Biological wastewater treatment is the most suitable solution for treating wastewater with high carbon or nitrogen content, as in the food and beverage industry waste streams.

Meanwhile, the opportunity to produce renewable energy and cut energy costs make the production of biogas an appealing option for many industries. The advanced maintenance and operation skills necessary to maintain such systems could hinder their adoption, but thanks to Fluence’s skilled engineers and technicians, Italcanditi-Vitalfood was able to realize the benefits of biological wastewater treatment.

Compared to the use of sole aerobic solutions, adding anaerobic treatments also limits the problem of excess secondary sludge. It is usually produced with the use of aerobic systems, and its disposal represents an additional cost for the company. The sludge produced in the EFC reactor is only 5 percent of the destroyed COD – compared to the 40 to 45 percent of the aerobic process.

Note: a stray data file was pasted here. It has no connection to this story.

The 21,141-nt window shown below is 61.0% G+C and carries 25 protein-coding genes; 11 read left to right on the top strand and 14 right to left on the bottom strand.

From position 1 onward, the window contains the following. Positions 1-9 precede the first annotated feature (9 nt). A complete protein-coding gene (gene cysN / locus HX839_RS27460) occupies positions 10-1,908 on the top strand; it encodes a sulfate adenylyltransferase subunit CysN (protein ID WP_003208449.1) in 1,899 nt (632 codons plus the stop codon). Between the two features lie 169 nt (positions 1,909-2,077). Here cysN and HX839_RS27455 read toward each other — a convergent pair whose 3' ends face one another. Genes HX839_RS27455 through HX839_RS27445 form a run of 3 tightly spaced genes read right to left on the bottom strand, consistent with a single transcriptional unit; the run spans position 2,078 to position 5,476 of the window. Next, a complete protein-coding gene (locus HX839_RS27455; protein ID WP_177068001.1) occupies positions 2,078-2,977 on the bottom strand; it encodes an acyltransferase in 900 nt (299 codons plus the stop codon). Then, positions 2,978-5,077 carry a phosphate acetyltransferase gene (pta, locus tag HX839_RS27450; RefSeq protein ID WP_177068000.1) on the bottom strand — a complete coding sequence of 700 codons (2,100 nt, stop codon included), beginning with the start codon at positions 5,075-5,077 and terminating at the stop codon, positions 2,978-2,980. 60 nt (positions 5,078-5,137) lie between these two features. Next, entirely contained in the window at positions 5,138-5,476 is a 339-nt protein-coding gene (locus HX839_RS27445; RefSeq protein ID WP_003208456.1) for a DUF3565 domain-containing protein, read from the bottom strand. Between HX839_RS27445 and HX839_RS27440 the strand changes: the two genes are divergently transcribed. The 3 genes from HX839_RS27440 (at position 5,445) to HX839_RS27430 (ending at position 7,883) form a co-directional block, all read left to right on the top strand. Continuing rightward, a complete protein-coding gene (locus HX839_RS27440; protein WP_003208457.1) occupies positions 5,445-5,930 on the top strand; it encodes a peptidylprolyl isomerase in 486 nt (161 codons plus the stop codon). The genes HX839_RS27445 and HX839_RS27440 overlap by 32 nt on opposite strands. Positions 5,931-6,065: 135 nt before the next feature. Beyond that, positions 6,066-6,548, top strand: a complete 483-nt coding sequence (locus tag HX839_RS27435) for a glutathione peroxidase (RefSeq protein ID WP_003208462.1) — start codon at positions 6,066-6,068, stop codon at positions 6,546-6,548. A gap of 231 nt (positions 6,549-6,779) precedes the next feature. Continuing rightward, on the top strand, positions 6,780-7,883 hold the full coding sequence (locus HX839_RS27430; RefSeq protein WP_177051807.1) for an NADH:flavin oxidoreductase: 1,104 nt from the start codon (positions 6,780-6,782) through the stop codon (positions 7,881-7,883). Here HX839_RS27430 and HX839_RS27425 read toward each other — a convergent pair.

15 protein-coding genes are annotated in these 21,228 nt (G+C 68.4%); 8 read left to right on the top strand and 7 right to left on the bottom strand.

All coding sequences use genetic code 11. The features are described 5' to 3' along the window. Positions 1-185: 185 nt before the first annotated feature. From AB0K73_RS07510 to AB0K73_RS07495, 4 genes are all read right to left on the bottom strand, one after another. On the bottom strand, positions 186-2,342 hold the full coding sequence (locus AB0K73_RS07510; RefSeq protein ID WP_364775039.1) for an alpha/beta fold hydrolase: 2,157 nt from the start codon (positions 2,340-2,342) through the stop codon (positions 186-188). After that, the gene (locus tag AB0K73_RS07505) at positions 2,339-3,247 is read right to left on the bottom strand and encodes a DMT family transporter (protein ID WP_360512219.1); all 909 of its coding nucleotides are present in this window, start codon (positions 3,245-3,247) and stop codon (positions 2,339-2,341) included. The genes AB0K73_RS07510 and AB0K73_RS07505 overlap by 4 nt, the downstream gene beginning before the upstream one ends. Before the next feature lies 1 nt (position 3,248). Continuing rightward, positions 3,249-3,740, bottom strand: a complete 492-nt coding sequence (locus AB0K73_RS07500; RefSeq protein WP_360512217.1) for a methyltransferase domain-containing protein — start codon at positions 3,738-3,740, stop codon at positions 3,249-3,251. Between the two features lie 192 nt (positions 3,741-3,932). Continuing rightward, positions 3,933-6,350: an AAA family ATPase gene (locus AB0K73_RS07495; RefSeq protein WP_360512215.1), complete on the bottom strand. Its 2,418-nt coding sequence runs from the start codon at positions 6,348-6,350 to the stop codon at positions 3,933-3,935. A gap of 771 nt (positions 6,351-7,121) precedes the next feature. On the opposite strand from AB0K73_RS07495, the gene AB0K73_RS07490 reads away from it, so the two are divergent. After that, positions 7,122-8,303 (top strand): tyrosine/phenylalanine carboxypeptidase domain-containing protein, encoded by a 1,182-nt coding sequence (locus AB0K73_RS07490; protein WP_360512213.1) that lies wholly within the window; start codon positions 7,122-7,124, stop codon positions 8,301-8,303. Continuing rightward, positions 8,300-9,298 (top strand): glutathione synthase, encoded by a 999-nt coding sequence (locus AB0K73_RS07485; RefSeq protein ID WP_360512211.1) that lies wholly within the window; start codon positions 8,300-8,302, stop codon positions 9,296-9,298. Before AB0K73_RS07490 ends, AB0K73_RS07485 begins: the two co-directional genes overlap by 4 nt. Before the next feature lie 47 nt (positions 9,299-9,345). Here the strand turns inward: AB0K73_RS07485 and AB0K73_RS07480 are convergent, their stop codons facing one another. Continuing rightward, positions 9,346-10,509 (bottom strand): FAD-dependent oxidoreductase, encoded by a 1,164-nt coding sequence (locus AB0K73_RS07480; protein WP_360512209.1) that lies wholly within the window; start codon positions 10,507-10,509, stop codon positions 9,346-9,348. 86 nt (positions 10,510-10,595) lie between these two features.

Final results

Italcanditi-Vitalfood saves about $400,000 each year with Fluence’s anaerobic digester, approximately 35 to 40 percent more compared to the previous treatment plant. After several years of operation, the plant still proves its efficiency with a flow rate of 1,200 m3/d or 50 m3/h, biogas production of 4,800 m3/d, and electricity generation of about 14 MWh/d. Chemical oxygen demand is measured at 12,000 mg/L.

Biological wastewater treatment tackles most wastewater challenges in the food and beverage industry. Difficult wastewater streams are converted into renewable energy, which can be fed back into the manufacturing process in the form of heat and electricity. The combination of aerobic and anaerobic solutions is a recipe to maximize energy production and minimize energy costs for the food and beverage industry. This solution is also relevant for other industries where high organic soluble compounds are found in effluents, such as paper mills.

Fabio Polito, Fluence

Fabio Poletto is vice president of sales and marketing, Italy, for Fluence Corporation. With a background in water treatment technologies for the food and beverage industry, Poletto has carried out innovative research on nitrification and denitrification treatments, anaerobic digestion and chemical-physical wastewater treatments. He has a master’s degree in chemistry from the University of Padua, specializing in innovative chemical technologies. He can be reached at